By the numbers, Cuba's literacy rate is 99.8%, one of the highest on the planet. To the extent that Cuba has poverty, it is not informed by ignorance.
Cuba has virtually no homelessness and 85%
of its population are homeowners, paying no property tax or mortgage interests.
Blacks in Cuba have free health care. The life expectancy rate is 78.3 years and in 2015, Cuba became the first country to eliminate mother-to-child transmission of HIV and syphilis.
By its own admission, Cuba's government is a long way from achieving "prosperity," however one wants to define it. Despite the brutal 57-year trade embargo the U.S. imposed on Cuba and the substantial loss of subsidies after the breakup of the Soviet Union, Cuba has somehow survived.
Concerning race, Cuban's have admitted that opportunities for Black Cubans are not as great as those for "White" skinned Cubans Stigmas still exist. Work needs to be done.
As a practical matter the argument that Blacks in Cuba are victims of institutionalized racism or are an oppressed minority is a specious claim.
As for the Miami-based right-wing regime critics who insist Black life will improve if a "democratic" government is installed in Havana, show us the proof. Where has any capitalist system provided free health care, eradicated illiteracy and homelessness for its non-white minority citizens? It doesn't exist. Does it?
The Financial Crisis to Come
Webster Bernell Brooks, III
The Thought Leadership Center
Is There a Future for Industrialization
on the African Continent?
"Full Steam Ahead"
1841, Friedrich List wrote: “the power of producing wealth is infinitely more important than wealth itself.” This axiom is just as relevant for industrial “latecomers” as it was for the economies of List’s time. Indeed, the pursuit of increased production possibilities, rather than simply increased production, provides the bedrock for various governmental initiatives falling under the umbrella of industrial policy. However, dynamic efficiency gains for developing countries today are not hidden where the wealthy countries left them. To unlock new levels in productivity, African countries need to navigate a global economic landscape profoundly different from the one in which Germany, the US and the East Asian tigers found themselves.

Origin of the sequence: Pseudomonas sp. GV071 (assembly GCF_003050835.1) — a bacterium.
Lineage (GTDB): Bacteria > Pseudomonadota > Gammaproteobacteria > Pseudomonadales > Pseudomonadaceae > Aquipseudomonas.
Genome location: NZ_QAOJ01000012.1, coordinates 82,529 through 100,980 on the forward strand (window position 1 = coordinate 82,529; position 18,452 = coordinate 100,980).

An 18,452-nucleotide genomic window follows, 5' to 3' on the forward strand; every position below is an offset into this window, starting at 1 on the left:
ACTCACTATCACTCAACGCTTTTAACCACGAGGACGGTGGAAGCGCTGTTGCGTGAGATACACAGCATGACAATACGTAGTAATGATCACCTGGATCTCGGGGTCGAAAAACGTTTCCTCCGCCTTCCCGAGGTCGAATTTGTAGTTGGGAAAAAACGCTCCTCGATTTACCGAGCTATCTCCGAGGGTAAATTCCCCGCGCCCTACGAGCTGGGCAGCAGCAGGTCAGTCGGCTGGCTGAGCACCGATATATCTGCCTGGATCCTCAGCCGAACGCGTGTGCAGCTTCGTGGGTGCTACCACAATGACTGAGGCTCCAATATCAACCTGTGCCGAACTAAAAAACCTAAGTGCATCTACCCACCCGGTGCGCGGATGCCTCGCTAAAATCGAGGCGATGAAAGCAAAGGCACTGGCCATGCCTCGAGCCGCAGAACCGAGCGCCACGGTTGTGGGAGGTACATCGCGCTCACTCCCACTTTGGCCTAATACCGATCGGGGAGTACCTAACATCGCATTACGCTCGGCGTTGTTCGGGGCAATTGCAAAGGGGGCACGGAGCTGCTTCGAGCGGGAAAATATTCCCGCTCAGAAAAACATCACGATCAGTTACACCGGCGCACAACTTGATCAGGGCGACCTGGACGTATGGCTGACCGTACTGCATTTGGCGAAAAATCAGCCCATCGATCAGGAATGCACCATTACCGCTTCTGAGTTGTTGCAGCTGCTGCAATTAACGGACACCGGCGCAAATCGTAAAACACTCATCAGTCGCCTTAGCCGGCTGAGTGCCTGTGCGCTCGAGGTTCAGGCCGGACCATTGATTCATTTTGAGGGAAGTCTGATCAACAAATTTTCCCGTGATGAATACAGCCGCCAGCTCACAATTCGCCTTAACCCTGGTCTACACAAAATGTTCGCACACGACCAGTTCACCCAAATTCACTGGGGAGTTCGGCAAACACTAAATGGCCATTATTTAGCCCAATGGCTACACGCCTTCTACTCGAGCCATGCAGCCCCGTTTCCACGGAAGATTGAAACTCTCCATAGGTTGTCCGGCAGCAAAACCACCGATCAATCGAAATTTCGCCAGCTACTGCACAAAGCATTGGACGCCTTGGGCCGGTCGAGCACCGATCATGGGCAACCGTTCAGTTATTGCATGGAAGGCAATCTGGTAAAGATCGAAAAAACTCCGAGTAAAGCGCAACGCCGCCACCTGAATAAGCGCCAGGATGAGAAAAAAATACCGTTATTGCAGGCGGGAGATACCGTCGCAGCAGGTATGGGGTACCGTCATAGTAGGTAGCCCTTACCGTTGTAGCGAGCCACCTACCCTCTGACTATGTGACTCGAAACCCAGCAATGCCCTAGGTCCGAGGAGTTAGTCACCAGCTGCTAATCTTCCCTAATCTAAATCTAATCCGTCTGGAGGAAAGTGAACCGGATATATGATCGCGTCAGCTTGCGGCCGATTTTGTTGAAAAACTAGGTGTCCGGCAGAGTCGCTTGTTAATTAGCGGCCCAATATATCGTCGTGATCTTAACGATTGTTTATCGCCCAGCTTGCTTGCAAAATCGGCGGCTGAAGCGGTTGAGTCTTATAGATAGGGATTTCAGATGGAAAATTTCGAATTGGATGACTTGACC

In the 1980s, international trade started to make room for the “unbundling” of production. Firms began to focus on their core competencies and outsource the rest. As a result, different stages of the production process spilled across borders, turning traditional supply chains into global value chains. For African industry, this fragmentation may be an opportunity.
Improving one’s balance of trade no longer requires mastering the entire production process of a final good: in a world of global value chains, taking over tasks at the end of value chains is a viable alternative. Relatedly, dynamic gains are no longer the exclusive prerogative of manufacturers. The power of producing wealth does not discriminate by sector.
The Transition between Modes of Production on the Occasion of the Marx Bicentennial
Karl Marx is a giant thinker, not just for the nineteenth century, but even more for understanding our contemporary time. No other attempt to develop an understanding of society has been as fertile, provided “Marxists” move beyond “Marxology” (simply repeating what Marx was able to write in relation to his own time) and instead pursue his method in accordance with new developments in history. Marx himself continuously developed and revised his views throughout his lifetime.
Marx never reduced capitalism to a new mode of production. He considered all the dimensions of modern capitalist society, understanding that the law of value does not regulate only capitalist accumulation, but rules all aspects of modern civilization. That unique vision allowed him to offer the first scientific approach relating social relations to the wider realm of anthropology. In that perspective, he included in his analyses what is today called “ecology,” rediscovered a century after Marx. John Bellamy Foster, better than anybody else, has cleverly developed this early intuition of Marx.
I have given priority to another intuition of Marx, related to the future of globalization. From my PhD thesis in 1957 to my latest book, I have devoted my efforts to unequal development resulting from a globalized formulation of the law of accumulation. I derived from it an explanation for the revolutions in the name of socialism starting from the peripheries of the global system.